For a work with erotic desire as its narrative core, Sex Addict is remarkably unsexy, portraying sexual encounters as ungainly and even humiliating for both Zahedi and his partners. "It's not meant to be sexy; I can't imagine anyone thinking it's sexy," he says. "Some women told me they got turned on watching it, and I was just stunned. I couldn't think of anything that's less of a turn-on than my film. A lot of the impulse in making it was to show sex the way I experienced it, which was not the way it's presented in movies at all, but awkward and much weirder. My character is self-involved. That's his problem, and it's definitely true of me. But toward the end he has a glimpse of something outside the circle of himself."


Throughout the '90s, Zahedi pitched the film to numerous producers, and numerous producers sent it back. He approached actors, and actors backed away. Robert Downey Jr. was busy being arrested; Vincent Gallo became so involved in critiquing Zahedi's pitch that he never got around to reading the script; and Harmony Korine expressed interest, "but then his phone number changed and I couldn't reach him anymore." Even Steve Buscemi, a fan of Zahedi's work, turned it down ("I think he thought the character was unlikable").


So Zahedi played himself. Work progressed slowly. Seven years of footage had to be dumped after a tenant "kinda went insane" and trashed his Los Angeles apartment, one of the movie's primary locations. The French actress playing Zahedi's first wife was deported mid-production, requiring a weekend dash to Paris to film her final scenes (San Francisco locales stood in for Europe in the rest of the film). When the completed project was rejected by Sundance, Zahedi tried to distribute the film himself. Then came the Gotham Award, and his speech about filmmaker empowerment. Producers began returning his calls, and IFC picked up the film.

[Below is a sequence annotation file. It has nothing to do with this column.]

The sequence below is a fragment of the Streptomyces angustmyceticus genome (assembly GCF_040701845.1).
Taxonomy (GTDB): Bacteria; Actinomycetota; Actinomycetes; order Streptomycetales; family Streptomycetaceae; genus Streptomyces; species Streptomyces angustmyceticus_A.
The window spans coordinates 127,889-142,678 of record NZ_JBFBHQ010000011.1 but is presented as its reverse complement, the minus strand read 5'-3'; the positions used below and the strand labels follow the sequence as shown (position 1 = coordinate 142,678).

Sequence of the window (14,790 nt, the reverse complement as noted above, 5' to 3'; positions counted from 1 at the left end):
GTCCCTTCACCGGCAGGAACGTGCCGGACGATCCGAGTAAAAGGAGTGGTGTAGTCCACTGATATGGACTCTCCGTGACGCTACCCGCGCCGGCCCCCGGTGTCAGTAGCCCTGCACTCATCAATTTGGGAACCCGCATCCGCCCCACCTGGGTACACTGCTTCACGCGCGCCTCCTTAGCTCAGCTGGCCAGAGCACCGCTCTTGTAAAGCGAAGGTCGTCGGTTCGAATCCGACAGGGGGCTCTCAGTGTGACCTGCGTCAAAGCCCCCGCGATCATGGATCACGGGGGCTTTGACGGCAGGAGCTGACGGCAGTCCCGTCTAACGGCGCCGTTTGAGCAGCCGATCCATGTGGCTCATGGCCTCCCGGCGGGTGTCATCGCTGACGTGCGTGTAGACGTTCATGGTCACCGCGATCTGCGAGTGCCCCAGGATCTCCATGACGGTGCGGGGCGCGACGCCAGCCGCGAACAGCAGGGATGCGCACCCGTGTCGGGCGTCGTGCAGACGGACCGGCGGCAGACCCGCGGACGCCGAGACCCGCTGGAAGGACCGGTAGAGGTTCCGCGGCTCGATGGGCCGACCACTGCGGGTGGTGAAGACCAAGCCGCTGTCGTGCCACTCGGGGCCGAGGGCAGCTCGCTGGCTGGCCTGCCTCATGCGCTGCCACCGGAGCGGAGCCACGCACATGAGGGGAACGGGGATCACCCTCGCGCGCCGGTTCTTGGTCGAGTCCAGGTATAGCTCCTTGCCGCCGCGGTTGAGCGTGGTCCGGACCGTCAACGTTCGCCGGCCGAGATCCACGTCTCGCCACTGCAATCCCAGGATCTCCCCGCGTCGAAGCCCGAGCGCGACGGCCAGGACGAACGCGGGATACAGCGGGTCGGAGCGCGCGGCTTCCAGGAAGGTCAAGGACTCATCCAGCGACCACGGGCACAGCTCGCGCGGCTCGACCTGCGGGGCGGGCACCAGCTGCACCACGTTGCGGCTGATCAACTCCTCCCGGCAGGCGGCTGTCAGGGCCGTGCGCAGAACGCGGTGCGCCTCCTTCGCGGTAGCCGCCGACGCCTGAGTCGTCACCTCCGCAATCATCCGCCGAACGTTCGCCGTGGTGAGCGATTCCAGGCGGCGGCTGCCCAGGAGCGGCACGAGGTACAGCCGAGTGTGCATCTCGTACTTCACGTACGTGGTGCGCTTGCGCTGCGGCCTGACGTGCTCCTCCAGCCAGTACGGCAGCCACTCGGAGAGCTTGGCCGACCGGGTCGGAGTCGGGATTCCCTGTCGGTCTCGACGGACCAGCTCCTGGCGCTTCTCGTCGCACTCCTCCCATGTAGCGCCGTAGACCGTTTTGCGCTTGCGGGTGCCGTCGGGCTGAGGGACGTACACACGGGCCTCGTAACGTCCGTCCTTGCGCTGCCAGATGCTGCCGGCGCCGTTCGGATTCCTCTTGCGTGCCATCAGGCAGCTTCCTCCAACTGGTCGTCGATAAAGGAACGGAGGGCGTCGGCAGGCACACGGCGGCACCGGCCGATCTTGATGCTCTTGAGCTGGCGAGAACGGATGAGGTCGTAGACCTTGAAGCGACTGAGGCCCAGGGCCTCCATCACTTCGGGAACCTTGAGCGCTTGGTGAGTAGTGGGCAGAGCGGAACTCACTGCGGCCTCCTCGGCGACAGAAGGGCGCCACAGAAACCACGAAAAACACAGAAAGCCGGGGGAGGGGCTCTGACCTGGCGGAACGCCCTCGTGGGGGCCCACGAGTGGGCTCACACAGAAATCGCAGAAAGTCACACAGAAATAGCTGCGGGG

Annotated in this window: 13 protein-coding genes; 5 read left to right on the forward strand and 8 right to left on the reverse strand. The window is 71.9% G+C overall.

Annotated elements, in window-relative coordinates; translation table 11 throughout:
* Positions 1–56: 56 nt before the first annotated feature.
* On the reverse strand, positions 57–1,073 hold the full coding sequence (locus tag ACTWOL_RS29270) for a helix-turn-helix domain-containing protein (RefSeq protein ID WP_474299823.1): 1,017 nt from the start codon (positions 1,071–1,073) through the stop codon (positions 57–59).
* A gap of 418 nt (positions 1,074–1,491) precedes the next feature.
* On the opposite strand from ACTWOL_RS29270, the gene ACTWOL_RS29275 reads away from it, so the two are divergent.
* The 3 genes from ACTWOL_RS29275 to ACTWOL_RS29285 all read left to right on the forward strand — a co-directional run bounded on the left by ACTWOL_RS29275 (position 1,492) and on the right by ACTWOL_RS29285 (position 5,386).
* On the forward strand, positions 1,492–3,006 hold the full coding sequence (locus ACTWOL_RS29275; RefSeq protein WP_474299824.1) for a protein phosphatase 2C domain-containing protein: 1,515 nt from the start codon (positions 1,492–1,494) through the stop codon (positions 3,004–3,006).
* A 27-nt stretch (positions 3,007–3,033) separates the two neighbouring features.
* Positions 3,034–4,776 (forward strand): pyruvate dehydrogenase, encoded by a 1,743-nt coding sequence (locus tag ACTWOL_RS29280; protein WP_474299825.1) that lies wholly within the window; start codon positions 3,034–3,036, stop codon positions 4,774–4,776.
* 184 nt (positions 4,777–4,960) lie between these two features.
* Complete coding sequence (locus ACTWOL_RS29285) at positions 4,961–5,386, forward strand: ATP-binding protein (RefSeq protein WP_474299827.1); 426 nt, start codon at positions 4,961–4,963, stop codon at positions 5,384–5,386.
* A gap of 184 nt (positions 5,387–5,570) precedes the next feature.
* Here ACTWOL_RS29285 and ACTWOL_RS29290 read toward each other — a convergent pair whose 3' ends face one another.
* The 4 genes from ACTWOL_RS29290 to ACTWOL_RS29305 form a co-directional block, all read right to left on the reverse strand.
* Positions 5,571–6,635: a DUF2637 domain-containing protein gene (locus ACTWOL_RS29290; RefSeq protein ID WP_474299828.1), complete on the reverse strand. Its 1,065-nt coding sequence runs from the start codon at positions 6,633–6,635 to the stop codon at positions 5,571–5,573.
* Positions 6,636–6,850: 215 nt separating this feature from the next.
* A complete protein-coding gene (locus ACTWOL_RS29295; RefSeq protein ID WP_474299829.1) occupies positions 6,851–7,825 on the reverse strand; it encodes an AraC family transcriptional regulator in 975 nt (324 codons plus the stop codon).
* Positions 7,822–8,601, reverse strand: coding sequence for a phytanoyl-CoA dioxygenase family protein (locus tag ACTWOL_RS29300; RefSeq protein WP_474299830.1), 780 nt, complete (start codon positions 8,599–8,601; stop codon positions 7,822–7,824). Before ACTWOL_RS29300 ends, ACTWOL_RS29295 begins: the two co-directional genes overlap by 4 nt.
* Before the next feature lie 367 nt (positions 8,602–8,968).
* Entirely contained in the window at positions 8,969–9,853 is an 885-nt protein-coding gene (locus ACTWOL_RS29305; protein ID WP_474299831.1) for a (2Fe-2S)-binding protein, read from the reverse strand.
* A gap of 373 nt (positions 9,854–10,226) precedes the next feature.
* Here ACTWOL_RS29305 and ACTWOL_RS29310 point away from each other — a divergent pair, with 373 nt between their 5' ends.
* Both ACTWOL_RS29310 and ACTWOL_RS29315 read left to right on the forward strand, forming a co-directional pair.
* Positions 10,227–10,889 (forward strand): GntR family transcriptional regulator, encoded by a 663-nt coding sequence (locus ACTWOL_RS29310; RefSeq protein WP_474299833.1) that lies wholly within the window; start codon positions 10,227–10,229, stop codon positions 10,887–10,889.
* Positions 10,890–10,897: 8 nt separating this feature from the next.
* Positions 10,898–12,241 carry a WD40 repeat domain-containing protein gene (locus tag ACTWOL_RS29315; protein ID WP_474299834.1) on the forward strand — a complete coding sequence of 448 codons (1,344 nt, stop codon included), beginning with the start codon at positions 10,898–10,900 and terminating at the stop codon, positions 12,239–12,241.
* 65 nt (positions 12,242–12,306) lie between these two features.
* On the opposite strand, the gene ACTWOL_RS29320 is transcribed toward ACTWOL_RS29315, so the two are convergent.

Now, with Sex Addict finally poised for release, Zahedi feels elated but ambivalent. "Mostly it feels really good." He pauses. "But surreal. I feel anxious about it."


Anxious that this might be another pinnacle before a plunge? That, in the end, nobody will like him? Zahedi looks like a deer in the headlights. "Totally."


The final moments of Sex Addict document Zahedi's 2003 wedding to Field. Walking to the altar, Zahedi weeps. Some wedding guests were probably in tears, too, since the ceremony had to wait while the groom finished shooting his preamble to the scene. It makes a perfect, and perfectly ridiculous, denouement.


"There's no end to the trouble you can get into," Zahedi says of his sexual addiction saga. Asked where he'd be if he hadn't overcome it through art and therapy, he pauses to mull. "Who knows? Probably a lot less happy, a lot less healthy and a lot less productive."


At the moment, Zahedi is happy and productive and working on his next film: An adaptation of James Joyce's epic of modernist experimentation, Ulysses.


I Am a Sex Addict: Opens Wed. at the Balboa Theater, 3630 Balboa St., San Francisco, (415) 221-8184; and Shattuck Cinemas, 2230 Shattuck Ave., Berkeley, (510) 464-5980.


E-mail Neva Chonin at